I have been aboard the Africa Mercy for six weeks, long enough to adapt to the pattern of life on the ship and to understand the daily routines of the hospital on board.
By Sandy Hewitt BSc.Phm.
Only six weeks in, and already I am taking on the role of senior pharmacist. Thankfully, there is a pharmacist as well as procurement staff to answer my questions back at the International Operations Centre in Lindale, Texas.
Surgeries on the Africa Mercy fall into six programs: maxillofacial, plastic/reconstructive, orthopedic, women’s health, general and eye surgeries. Some programs run for the entire field service and some are limited to a number of weeks when a surgeon with that expertise is available to be on the ship.
Currently, we just finished our orthopedic surgeries. I will miss seeing the little kids learning to walk with their little walkers down the hallways just days after surgery to fix club feet, bowed legs and knock knees. With the hospital as compact as it is, we can often see and hear our patients, even when we aren’t on the wards! These little kids are so resilient. Considering the major surgeries that are being done, they are on their feet within a day or two and need analgesics for a comparatively small period of time. I am amazed at how quickly they are off narcotic analgesics and on to Acetaminophen and Ibuprofen.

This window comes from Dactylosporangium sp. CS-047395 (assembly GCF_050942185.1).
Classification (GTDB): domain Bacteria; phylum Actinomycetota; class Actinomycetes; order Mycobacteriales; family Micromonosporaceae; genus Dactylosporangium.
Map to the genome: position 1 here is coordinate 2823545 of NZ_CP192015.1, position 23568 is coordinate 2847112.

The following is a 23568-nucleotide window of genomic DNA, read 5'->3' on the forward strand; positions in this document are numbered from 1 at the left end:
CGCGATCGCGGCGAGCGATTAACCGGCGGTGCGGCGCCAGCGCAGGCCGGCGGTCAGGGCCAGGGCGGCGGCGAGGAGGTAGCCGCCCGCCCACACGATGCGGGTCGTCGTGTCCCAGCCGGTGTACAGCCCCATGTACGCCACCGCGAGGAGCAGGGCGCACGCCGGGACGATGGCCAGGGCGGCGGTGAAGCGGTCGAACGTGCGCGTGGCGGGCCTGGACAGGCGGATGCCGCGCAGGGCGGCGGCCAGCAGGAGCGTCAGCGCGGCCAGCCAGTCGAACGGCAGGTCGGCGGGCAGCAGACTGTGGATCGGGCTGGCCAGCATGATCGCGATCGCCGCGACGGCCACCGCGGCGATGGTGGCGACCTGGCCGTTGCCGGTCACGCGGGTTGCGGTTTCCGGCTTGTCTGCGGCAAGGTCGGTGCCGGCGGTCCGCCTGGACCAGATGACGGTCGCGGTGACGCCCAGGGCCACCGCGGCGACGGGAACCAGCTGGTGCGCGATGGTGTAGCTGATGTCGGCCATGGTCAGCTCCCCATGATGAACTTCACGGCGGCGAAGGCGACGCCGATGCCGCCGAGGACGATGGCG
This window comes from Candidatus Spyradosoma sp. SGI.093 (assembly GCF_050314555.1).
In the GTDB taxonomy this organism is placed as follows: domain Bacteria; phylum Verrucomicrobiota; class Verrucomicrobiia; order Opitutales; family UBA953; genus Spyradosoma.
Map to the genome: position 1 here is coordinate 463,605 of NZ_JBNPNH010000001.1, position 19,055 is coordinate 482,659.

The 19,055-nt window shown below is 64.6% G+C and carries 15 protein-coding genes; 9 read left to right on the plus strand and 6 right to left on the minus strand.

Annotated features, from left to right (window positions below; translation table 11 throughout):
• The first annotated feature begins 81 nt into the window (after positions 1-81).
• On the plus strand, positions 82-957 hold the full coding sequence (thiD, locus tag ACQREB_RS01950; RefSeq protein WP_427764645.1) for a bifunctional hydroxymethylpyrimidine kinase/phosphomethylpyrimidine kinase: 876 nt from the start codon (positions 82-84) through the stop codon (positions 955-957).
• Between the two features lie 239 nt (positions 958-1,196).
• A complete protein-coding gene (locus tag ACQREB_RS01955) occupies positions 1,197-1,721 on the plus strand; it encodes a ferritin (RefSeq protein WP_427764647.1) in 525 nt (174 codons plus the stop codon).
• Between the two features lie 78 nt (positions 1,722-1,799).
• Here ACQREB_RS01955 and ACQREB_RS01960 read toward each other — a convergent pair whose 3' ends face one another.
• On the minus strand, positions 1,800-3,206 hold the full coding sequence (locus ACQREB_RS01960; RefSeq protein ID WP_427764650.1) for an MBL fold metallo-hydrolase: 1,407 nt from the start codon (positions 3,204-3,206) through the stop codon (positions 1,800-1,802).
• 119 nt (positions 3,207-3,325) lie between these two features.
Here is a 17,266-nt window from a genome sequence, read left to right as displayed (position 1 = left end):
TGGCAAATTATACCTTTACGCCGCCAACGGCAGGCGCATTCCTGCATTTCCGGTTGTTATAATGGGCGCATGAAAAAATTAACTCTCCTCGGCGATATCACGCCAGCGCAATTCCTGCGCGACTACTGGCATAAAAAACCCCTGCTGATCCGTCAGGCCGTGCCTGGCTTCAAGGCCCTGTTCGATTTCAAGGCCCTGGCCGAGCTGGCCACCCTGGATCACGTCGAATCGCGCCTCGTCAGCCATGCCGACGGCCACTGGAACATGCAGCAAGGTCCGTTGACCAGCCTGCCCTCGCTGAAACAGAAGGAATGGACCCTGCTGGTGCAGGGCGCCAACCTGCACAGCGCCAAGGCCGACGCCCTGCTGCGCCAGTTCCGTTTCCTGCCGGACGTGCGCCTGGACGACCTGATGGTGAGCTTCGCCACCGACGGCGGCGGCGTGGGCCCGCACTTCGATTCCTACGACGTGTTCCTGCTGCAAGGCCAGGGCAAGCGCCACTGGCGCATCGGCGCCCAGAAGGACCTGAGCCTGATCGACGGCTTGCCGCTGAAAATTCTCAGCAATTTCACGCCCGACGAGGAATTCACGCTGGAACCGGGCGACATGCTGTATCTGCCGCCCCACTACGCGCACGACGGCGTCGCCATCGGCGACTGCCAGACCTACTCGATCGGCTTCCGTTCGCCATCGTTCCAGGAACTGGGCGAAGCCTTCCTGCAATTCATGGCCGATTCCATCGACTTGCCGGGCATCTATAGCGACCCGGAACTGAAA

It has become quiet on the wards since Christmas is so near. Many of the short-term crew have gone home after serving a few weeks to months on board. Many of the long-term crew have taken some well-deserved vacation time to visit family. A small number of surgeries are still scheduled so some wards will remain open to care for patients post-operatively, but the majority of the crew will enjoy a few days off over Christmas.
Mercy Ships does a very good job of celebrating Christmas and because the crew is multinational, we experience many different traditions. My days are filled with caring for the pharmaceutical needs of our patients and my evenings filled with Sinterklaas (Netherlands), St. Lucia (Finland), Lefse (Norway), Christmas concerts, dramas, carol singing, and even a gingerbread house decorating contest! I will enjoy as much as possible, since we will be apart from our kids for our first Christmas. January will come all too soon and with it, many more changes. Change is the one thing around here that doesn’t change!
Sandy Hewitt will be blogging regularly on PharmacyU.ca about her experiences as a pharmacist on the Africa Mercy ship.